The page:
If The Builder Goes Bust

House Building can be a high risk business…………..so what happens if the builder of your new house goes bust?


Your house building contract should have clauses included for the eventuality of the builder becoming insolvent. Read the contract carefully but make sure you get in touch with your solicitor.

There should also be a Builder Insurance Policy,  in your name, so check the contract.


If a builder goes into administration it’s still technically trading and may be bought by another builder so the best thing is to keep in contact with the administrators.

If the builder is being liquidated remember the house is on your land and you have paid for a large part of what has been built through the stage payments, so the first thing you need to done is to protect your money and assets. Here are some steps you should think about after you have talked to your legal representative:

  • If you can, put a stop on any stage payments which may be going through.
  • Go to the site and change any locks.(It’s illegal for tradesmen to remove items from a house in lieu of unpaid bills but that doesn’t stop them trying.)
  • If the site has temporary fencing talk to the fencing supplier about paying for the fence to remain.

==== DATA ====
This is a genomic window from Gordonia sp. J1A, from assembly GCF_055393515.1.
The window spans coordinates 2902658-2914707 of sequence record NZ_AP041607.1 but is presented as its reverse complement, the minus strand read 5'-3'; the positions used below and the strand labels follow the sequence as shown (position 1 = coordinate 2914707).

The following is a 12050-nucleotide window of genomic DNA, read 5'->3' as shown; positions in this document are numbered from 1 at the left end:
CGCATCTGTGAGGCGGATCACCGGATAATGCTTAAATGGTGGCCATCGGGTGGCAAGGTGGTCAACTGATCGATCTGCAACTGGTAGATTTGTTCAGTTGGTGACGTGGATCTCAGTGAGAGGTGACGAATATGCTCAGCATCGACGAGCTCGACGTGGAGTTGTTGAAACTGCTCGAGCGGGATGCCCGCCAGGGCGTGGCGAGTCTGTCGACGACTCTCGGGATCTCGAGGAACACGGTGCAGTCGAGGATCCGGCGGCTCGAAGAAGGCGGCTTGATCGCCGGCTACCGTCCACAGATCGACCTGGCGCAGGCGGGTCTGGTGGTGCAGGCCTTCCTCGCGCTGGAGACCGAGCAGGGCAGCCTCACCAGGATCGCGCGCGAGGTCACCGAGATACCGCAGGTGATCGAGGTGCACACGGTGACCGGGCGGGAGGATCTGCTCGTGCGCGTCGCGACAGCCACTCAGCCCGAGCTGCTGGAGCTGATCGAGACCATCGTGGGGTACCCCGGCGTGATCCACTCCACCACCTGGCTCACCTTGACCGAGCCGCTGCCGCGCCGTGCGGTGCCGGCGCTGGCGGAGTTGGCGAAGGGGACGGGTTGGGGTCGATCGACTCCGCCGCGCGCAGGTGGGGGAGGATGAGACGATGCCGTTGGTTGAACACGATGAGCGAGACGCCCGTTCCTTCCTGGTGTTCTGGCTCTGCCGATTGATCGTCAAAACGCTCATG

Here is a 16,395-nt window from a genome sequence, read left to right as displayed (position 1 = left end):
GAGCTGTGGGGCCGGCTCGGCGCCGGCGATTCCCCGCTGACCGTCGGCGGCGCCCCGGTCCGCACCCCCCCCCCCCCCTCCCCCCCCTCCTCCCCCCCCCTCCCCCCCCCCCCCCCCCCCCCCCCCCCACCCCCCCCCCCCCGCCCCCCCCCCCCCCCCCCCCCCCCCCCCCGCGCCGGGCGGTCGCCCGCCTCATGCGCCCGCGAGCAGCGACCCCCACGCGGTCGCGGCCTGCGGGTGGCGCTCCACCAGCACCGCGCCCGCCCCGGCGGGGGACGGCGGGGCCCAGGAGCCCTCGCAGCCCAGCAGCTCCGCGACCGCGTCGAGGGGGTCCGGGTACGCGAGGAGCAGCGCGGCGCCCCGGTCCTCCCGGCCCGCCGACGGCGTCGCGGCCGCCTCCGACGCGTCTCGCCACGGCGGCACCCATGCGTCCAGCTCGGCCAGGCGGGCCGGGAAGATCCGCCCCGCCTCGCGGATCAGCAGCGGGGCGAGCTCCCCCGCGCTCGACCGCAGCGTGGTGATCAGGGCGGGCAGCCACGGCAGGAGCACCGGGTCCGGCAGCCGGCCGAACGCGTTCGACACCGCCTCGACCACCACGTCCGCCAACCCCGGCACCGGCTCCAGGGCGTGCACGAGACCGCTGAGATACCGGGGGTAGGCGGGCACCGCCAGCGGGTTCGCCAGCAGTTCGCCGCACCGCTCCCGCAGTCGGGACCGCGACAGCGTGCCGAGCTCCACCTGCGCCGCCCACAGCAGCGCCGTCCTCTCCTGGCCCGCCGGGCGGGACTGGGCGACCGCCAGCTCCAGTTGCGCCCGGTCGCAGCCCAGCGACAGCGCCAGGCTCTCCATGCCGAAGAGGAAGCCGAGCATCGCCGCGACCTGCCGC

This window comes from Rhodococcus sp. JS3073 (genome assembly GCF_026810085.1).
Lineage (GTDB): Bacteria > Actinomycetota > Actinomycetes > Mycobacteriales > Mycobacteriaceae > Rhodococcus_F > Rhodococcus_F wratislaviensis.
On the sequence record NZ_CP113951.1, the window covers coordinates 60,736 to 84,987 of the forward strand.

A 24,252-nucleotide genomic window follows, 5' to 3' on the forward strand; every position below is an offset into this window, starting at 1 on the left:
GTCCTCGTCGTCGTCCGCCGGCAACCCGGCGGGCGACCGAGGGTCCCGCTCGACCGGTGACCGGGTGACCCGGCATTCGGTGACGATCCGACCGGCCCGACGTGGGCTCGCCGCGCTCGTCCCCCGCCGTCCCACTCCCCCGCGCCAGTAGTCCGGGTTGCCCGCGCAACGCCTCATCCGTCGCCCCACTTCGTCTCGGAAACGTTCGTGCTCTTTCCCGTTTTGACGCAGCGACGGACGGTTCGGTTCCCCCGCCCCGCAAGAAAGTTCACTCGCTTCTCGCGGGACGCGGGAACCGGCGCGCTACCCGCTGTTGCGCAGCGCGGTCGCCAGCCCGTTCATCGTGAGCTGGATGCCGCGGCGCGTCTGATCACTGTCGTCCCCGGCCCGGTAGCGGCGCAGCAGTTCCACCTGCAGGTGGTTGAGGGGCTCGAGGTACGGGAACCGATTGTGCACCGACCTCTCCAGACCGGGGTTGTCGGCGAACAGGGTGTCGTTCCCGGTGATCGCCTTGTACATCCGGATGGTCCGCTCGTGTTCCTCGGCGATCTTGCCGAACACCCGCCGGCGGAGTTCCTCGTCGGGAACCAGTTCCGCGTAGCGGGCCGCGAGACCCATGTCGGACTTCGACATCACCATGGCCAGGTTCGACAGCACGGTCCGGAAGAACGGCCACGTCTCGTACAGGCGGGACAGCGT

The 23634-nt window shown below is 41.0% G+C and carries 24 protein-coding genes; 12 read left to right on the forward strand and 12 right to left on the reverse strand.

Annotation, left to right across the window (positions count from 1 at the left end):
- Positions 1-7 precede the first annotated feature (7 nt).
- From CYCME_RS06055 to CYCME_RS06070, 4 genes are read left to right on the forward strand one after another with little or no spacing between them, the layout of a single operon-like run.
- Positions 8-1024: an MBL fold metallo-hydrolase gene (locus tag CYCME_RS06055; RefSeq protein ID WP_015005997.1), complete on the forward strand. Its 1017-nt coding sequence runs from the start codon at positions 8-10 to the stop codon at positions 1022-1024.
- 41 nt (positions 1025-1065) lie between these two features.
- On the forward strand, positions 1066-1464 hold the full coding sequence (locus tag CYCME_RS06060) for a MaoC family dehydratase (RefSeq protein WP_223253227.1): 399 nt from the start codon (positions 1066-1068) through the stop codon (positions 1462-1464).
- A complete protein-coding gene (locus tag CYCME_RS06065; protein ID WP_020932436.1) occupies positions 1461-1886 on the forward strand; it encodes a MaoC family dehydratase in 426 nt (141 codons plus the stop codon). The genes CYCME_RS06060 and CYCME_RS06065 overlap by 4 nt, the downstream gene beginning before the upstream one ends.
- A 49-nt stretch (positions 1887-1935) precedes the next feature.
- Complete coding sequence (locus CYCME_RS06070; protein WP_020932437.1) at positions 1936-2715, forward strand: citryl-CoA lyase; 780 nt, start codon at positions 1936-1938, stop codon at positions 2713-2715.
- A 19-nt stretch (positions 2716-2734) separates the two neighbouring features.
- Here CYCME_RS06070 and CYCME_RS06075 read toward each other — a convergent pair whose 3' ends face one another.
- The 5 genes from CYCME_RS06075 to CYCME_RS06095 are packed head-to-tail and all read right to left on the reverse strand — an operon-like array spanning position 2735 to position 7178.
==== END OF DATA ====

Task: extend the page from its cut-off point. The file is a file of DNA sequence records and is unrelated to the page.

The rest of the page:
• Secure any materials stored on the site.
  • Organise insurance for the house for fire, vandalism and theft.

Once everything is secure you can work with your solicitor to formally terminate the contract and engaging a new builder to finish the work to the original plans.

Have you ever had a builder goes bust building your new home? and did it all turned out OK?


For the next step see Getting Information Together

For more legal posts see Contracts


Builder Bankruptcy – Getting Information Together

Well if you have followed the advice of the previous Bankruptcy Post you should have stopped all payments and made the site secure, to protect the money you have previously paid.

The next step is to get all the information about the build together including:

  • The original contract documents including, The Drawings and, The Specification.